10:10 AM B2-6 Observation of Three-Dimensional Orientational Anisotropy in an Ion Nitrided Surface Layer (m) on Stainless Steels
K. Marchev (Northeastern Uiversity); R. Hidalgo, M. Landis, R. Vallerio (Northeastern University); C.V. Cooper (United Technologies Research Center); B.C Giessen (Northeastern University)
The structure of the compound layer is of great significance for the properties of plasma nitrided samples. This is especially true for stainless steels where precipitation of chromium nitride may significantly affect some surface properties including the corrosion resistance. Following our earlier work on the formation of a nitrogen-rich single-phase compound layer (m phase) with gradually changing nitrogen concentration, lattice parameter and microhardness characteristics, we report here the observation of strong preferred orientation in those layers by pole figure studies. The key finding is the unexpected existence of an in-surface orientational anisotropy in the m phase layer, besides the more readily expected normal-to-surface anisotropy. These results may be of significance in terms of the mechanical anisotropy of compound layers. The m-phase layers are well-attached to the base material and have good mechanical (especially tribological) properties.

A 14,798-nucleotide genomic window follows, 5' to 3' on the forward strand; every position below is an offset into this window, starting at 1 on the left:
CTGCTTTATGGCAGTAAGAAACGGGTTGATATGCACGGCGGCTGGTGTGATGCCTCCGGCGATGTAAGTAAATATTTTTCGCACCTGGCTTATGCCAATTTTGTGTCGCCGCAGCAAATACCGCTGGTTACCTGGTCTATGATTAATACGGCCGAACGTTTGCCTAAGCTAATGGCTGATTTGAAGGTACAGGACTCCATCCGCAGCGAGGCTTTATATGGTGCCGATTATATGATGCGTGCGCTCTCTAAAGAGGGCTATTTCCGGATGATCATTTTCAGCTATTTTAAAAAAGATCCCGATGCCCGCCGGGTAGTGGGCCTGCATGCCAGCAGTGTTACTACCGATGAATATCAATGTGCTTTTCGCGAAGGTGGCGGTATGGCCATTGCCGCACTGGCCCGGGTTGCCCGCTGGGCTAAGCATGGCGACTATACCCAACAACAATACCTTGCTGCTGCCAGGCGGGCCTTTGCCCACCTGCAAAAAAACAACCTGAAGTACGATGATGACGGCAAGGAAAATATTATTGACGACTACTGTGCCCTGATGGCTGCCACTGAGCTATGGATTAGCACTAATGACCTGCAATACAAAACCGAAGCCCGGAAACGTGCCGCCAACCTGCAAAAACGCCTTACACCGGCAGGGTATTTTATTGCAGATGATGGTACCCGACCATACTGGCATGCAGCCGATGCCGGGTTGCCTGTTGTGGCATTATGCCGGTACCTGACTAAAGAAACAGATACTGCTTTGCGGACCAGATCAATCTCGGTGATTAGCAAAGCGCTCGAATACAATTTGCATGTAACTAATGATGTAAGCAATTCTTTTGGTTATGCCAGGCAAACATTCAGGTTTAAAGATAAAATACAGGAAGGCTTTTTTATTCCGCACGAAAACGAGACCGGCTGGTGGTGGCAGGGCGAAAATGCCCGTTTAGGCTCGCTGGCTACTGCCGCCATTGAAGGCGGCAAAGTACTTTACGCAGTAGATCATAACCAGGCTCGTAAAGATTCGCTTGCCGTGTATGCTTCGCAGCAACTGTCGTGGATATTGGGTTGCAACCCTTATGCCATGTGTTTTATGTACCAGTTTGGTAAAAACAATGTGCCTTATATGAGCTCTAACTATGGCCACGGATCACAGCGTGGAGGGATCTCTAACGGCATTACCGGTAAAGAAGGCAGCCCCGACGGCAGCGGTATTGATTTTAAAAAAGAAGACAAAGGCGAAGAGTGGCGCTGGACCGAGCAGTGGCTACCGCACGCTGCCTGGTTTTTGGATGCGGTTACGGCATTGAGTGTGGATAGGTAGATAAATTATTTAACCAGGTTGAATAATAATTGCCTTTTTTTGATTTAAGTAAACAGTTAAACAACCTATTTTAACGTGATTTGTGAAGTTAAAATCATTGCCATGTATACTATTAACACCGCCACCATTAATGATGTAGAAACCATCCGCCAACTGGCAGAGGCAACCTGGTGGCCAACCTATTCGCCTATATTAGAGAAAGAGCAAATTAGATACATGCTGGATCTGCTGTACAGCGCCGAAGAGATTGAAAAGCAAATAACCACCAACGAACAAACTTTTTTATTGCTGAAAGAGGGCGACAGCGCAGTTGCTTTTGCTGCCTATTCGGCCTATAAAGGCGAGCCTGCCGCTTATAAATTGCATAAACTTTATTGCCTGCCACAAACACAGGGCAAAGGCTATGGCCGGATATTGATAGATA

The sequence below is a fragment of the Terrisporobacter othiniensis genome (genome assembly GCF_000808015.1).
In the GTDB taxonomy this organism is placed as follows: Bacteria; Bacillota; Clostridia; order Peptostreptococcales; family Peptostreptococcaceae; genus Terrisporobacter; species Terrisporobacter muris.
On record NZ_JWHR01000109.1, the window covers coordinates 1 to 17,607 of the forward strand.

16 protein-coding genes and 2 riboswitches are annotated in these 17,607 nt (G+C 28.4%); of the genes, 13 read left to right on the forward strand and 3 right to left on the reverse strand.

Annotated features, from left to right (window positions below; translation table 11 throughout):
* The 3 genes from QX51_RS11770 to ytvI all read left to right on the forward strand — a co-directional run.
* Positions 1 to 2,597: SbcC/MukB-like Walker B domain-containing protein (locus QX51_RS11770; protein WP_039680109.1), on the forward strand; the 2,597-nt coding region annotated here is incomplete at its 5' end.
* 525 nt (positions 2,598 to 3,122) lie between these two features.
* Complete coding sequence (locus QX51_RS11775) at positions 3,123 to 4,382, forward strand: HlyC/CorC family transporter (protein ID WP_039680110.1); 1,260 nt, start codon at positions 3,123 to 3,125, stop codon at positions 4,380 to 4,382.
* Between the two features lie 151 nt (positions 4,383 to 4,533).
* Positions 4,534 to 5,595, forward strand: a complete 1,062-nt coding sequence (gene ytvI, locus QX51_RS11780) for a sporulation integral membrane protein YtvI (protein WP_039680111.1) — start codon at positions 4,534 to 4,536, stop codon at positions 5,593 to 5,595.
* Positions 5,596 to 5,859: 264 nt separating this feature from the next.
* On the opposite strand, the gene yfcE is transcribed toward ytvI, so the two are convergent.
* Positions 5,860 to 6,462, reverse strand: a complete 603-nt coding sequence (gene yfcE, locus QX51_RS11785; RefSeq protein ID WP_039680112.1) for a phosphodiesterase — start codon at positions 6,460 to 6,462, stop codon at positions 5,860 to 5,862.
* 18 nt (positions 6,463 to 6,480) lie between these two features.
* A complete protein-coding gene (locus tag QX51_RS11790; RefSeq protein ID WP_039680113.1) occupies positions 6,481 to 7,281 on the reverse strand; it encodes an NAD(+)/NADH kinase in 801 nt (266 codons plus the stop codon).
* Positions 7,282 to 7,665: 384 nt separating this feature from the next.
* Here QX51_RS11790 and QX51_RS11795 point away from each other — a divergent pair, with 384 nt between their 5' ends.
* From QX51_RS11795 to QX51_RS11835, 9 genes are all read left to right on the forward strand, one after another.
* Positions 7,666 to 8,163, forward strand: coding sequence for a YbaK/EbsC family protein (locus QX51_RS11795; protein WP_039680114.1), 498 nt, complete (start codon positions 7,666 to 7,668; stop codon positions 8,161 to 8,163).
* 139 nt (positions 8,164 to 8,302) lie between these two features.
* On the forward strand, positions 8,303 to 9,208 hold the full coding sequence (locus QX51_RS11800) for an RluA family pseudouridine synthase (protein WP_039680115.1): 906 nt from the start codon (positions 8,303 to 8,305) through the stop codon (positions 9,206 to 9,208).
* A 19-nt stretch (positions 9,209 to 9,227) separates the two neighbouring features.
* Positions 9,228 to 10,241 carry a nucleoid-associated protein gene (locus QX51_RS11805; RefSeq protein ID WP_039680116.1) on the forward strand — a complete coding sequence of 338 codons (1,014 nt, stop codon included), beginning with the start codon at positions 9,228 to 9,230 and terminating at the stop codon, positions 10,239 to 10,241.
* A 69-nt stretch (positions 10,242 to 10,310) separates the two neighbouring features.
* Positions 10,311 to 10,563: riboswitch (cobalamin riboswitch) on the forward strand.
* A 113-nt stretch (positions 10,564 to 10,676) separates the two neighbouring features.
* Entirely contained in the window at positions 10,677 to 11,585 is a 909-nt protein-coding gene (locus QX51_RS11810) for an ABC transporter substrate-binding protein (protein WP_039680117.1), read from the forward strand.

10:30 AM B2-7 The Use of Intensified Plasma-Assisted Processing to Enhance the Surface Properties of Ti-6Al-4V
E.I. Meletis (Louisiana State University); C.V. Cooper (United Technologies Research Center); K. Marchev (Northeastern University)